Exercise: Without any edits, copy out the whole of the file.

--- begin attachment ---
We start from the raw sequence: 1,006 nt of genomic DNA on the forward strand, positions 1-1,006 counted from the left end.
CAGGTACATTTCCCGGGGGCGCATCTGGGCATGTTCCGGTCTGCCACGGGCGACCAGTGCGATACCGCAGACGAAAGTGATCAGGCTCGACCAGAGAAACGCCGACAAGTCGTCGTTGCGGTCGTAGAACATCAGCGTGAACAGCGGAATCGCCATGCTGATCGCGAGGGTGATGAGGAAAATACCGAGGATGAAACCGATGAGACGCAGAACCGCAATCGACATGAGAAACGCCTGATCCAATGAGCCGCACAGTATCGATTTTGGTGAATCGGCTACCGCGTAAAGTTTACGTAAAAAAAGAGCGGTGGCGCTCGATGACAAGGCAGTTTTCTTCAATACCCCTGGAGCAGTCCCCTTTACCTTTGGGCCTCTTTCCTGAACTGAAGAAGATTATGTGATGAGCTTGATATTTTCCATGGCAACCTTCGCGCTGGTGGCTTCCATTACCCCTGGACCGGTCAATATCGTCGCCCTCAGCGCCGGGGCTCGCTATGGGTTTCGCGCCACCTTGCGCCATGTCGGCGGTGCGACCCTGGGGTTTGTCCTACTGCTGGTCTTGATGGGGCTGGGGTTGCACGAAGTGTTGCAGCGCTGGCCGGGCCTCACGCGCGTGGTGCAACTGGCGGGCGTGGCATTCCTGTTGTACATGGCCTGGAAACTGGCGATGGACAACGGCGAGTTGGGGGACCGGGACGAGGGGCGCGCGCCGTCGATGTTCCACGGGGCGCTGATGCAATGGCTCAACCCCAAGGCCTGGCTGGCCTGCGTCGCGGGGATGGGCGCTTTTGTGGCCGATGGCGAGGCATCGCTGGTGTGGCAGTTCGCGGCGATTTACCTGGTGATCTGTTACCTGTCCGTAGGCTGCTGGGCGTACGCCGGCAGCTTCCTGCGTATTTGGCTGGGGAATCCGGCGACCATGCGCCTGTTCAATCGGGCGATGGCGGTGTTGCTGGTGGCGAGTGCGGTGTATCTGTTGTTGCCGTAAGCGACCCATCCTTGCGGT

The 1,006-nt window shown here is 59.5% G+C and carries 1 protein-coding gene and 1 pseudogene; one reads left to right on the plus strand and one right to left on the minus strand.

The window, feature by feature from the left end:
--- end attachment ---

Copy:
We start from the raw sequence: 1,006 nt of genomic DNA on the forward strand, positions 1-1,006 counted from the left end.
CAGGTACATTTCCCGGGGGCGCATCTGGGCATGTTCCGGTCTGCCACGGGCGACCAGTGCGATACCGCAGACGAAAGTGATCAGGCTCGACCAGAGAAACGCCGACAAGTCGTCGTTGCGGTCGTAGAACATCAGCGTGAACAGCGGAATCGCCATGCTGATCGCGAGGGTGATGAGGAAAATACCGAGGATGAAACCGATGAGACGCAGAACCGCAATCGACATGAGAAACGCCTGATCCAATGAGCCGCACAGTATCGATTTTGGTGAATCGGCTACCGCGTAAAGTTTACGTAAAAAAAGAGCGGTGGCGCTCGATGACAAGGCAGTTTTCTTCAATACCCCTGGAGCAGTCCCCTTTACCTTTGGGCCTCTTTCCTGAACTGAAGAAGATTATGTGATGAGCTTGATATTTTCCATGGCAACCTTCGCGCTGGTGGCTTCCATTACCCCTGGACCGGTCAATATCGTCGCCCTCAGCGCCGGGGCTCGCTATGGGTTTCGCGCCACCTTGCGCCATGTCGGCGGTGCGACCCTGGGGTTTGTCCTACTGCTGGTCTTGATGGGGCTGGGGTTGCACGAAGTGTTGCAGCGCTGGCCGGGCCTCACGCGCGTGGTGCAACTGGCGGGCGTGGCATTCCTGTTGTACATGGCCTGGAAACTGGCGATGGACAACGGCGAGTTGGGGGACCGGGACGAGGGGCGCGCGCCGTCGATGTTCCACGGGGCGCTGATGCAATGGCTCAACCCCAAGGCCTGGCTGGCCTGCGTCGCGGGGATGGGCGCTTTTGTGGCCGATGGCGAGGCATCGCTGGTGTGGCAGTTCGCGGCGATTTACCTGGTGATCTGTTACCTGTCCGTAGGCTGCTGGGCGTACGCCGGCAGCTTCCTGCGTATTTGGCTGGGGAATCCGGCGACCATGCGCCTGTTCAATCGGGCGATGGCGGTGTTGCTGGTGGCGAGTGCGGTGTATCTGTTGTTGCCGTAAGCGACCCATCCTTGCGGT

The 1,006-nt window shown here is 59.5% G+C and carries 1 protein-coding gene and 1 pseudogene; one reads left to right on the plus strand and one right to left on the minus strand.

The window, feature by feature from the left end: